look forward to meeting you.
        And we will meet one day soon. Papa Daddy

        • i look forward to meeting you and using you as an example in future posts on this subject – i know i will.


  • George, I agree with everything you said here, and from an artistic point of view, it’s spot on. The only problem is that no one is buying those home-recorded, marketed, and distributed albums, or any other albums, thus making it a very difficult time to be an artist.

    • completely untrue. there are countless examples of artists making, promoting, and selling their own records.

      i would argue that it’s in fact far LESS likely to sell a sustainable number of records when signed to a label as compared to doing it yourself or with a small team.George

      • I agree completely that is easier for artists doing it on their own to sell a sustainable of records. There’s a difference between sustenance and stardom however. I don’t think that anyone would argue that CD sales have fallen off a cliff. As for the major labels, it’s just a matter of throwing dirt on the corpse. Yes, if you’re willing to accept a new mindset, and diminished expectations, it’s easier to be an artist now. Me, I would like to have been signed to Warners in 1967.

        • i never said anything about stardom, and i think for most people they realize that that’s as much serendipity as anything else (even if they don’t want to readily admit it).

          it’s all about how you calibrate (or re-calibrate) success. for me, it’s always been about being able to continue to make your art on your own terms. if you get to do that (and only that) that’s stardom. it’s also entirely unrealistic in just about any other artistic endeavor; how many writers do you know who *just* write? poets? photographers? etc. they ALL have other gigs that help sustain their gigs that sustain their spirit.George

      • …and even more who tried and failed. Yes an artist CAN produce, promote and sell their own recordings but not in the volumes necessary to sustain a productive and professional career,those days are gone for the majority…yes there will always be a minority that get the breakthrough due to some fortunate marketing strategy but the cake today is no bigger (probably smaller) then it was in the 60’s,70’s and 80’s yet millions upon millions of artsist are all grappling for the same tiny slice.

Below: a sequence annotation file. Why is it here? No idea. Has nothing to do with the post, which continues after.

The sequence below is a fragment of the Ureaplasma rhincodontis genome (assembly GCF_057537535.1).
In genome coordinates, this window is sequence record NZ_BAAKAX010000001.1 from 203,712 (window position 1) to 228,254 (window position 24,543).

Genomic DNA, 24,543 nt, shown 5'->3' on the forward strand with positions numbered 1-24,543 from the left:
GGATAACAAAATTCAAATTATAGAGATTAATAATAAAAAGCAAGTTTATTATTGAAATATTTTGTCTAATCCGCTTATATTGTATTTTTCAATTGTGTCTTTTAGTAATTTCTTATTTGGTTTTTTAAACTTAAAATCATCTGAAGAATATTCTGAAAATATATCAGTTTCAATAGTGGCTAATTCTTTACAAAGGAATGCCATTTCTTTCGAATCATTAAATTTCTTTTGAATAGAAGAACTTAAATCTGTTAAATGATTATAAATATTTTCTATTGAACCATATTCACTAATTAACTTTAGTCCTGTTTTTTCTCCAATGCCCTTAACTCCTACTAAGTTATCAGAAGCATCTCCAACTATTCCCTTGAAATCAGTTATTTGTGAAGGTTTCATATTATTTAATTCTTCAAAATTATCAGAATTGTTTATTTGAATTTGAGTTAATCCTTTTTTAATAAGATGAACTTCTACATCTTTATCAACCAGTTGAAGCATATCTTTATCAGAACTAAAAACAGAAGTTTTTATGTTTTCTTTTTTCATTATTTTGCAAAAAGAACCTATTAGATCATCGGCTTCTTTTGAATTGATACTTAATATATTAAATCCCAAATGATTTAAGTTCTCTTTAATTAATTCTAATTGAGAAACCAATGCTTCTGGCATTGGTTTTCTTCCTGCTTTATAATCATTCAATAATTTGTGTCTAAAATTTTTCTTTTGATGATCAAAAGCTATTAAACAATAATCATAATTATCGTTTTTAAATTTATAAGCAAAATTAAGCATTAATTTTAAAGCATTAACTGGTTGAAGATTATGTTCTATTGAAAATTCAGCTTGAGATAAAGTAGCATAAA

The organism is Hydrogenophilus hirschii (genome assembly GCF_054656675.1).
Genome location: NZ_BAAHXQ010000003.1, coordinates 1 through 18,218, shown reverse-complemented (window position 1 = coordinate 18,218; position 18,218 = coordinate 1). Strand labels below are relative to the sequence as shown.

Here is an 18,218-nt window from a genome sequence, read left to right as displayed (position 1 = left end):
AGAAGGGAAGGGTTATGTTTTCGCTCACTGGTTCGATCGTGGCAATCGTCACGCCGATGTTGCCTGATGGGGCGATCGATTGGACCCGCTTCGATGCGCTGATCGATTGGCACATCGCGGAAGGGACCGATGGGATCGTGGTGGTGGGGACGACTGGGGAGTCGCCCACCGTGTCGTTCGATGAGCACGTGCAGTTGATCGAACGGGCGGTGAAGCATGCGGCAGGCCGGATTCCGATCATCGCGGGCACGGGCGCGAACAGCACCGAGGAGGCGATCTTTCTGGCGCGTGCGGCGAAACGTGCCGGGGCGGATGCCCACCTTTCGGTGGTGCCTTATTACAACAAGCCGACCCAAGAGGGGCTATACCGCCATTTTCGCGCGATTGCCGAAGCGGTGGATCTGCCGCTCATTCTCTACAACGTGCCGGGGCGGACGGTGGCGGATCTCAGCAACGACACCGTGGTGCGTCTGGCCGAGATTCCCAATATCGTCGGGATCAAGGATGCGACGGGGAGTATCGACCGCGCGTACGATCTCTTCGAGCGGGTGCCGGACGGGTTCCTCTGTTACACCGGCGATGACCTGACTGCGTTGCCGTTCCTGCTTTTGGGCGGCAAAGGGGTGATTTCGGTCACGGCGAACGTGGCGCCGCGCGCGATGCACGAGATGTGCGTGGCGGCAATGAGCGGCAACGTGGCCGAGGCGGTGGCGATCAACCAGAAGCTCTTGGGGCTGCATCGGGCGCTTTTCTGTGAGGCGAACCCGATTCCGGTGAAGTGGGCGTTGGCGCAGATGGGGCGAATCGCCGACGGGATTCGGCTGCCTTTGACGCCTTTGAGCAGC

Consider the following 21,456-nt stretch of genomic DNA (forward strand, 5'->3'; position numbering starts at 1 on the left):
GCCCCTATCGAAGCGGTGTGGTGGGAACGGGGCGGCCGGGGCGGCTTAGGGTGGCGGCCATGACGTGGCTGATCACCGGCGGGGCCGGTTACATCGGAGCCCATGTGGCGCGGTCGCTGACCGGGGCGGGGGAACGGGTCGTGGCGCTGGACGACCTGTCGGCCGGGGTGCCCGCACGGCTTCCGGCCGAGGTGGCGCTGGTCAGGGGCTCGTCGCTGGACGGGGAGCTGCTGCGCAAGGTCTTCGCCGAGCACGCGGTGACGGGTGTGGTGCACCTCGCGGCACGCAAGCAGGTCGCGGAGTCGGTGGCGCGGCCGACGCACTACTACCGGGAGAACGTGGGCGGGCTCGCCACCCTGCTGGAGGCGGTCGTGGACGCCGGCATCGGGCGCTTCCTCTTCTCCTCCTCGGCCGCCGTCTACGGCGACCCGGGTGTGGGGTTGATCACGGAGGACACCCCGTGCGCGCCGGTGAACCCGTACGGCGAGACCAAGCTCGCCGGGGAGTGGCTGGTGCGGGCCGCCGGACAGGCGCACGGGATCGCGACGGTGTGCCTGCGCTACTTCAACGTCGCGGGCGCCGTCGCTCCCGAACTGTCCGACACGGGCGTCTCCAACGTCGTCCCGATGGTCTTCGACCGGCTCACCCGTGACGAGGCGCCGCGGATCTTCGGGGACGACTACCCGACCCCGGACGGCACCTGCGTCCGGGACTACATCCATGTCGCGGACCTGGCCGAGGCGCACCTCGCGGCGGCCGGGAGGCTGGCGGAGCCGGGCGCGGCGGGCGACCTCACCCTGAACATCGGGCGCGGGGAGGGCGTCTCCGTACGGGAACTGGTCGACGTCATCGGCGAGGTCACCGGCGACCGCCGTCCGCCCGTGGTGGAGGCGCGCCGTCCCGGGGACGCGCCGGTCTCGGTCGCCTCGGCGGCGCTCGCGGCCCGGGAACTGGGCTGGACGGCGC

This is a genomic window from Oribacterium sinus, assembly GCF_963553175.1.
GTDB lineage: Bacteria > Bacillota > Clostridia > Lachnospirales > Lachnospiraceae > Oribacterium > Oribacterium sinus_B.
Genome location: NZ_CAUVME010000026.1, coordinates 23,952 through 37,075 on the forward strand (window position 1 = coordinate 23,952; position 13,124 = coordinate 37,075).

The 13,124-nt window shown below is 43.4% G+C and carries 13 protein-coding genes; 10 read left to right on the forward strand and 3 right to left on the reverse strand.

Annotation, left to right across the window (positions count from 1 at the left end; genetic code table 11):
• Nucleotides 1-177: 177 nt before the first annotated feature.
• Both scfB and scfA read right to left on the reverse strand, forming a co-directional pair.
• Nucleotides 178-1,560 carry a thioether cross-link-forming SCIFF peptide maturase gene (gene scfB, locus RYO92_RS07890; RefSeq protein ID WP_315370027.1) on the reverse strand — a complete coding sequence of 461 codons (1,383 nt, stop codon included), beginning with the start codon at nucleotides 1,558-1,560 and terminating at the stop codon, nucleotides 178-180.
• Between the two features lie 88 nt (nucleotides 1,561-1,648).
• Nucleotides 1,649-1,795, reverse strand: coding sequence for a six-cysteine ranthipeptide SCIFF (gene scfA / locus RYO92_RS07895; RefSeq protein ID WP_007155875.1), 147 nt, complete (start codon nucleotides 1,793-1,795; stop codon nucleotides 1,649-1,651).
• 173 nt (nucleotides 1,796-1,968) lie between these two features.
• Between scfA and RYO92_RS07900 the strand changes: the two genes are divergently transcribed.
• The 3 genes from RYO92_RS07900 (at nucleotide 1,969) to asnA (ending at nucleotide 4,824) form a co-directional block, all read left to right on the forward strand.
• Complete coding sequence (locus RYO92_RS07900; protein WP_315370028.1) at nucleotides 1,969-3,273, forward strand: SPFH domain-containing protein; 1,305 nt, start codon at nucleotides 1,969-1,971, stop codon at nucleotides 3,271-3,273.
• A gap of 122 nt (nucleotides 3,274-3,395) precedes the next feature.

The digital revolution isn’t progress but regress, quality has given way to quantity in every respect, mp3’s out selling audio quality cd’s and the same regenerated rubbish we’ve all heard thousands of times before and these kids for the most part spend more time at the computers then learning their instruments hence the shocking mediocrity of much of todays music…especially that which is produced by the UK….no-one seems to be able to write melody anymore and the musicianship is not much more then a joke…listen to some of what was around in the 70’s and 80’s and compare it with the last decade of over produced, pitch corrected bubblegum tosh!

        • so what do you suggest? this sounds very bitter? 


          • I have no suggestions, there is no solution…it’s too late to turn it around. We can all just observe the demise of the music industry from our armchairs over the next few years…..a few artists will remain, those whose have maintained their integrity and who play for love not money…art for arts sake as it were but the industry for the most part will face the consequences of it’s own actions. No I’m not bitter….it was inevitably going to end up this way and I hope to be one of the few that do survive through it…even with the meagre wages on offer these days.


        • The cake is still the cake… when “labels ruled the earth” an artist STILL had to create a great song… and the label still had to market it… 

          A agree songwriting has suffered… but thats was happens when a generation of kids grows up with boring musical influences…. the kids of the 90’s got totally screwed. Lennon and McCartney grew up listening to Gerswin tunes and Delta Blues.. singers like Bing Crosby (who was one of Lennons favorites) and Muddy Waters…  and it shows in the diversity of their writing.

          I was pretty disheartened at the songwriting I’d been hearing… but recently I’ve heard some stuff that makes me think new artists are finding their way to melody again….

          The real challenge for an artist is to master the technology (Protools, Logic, etc) – then stop adding to that technology (plugins, etc)… and focus only on creation… structure, melody, lyrics, arrangement… Tom Scholz did this when he wrote his own songs, then recorded them in his own homebuilt studio. Bostons 1st album is still a sonic masterpiece. Scholz controlled his own destiny,

          We artists now have very same tools and opportunity. 

          We just have to get past the technology and back to creativity.

    • Kenneth HIggins

       I hear you on that one bud.

    • Al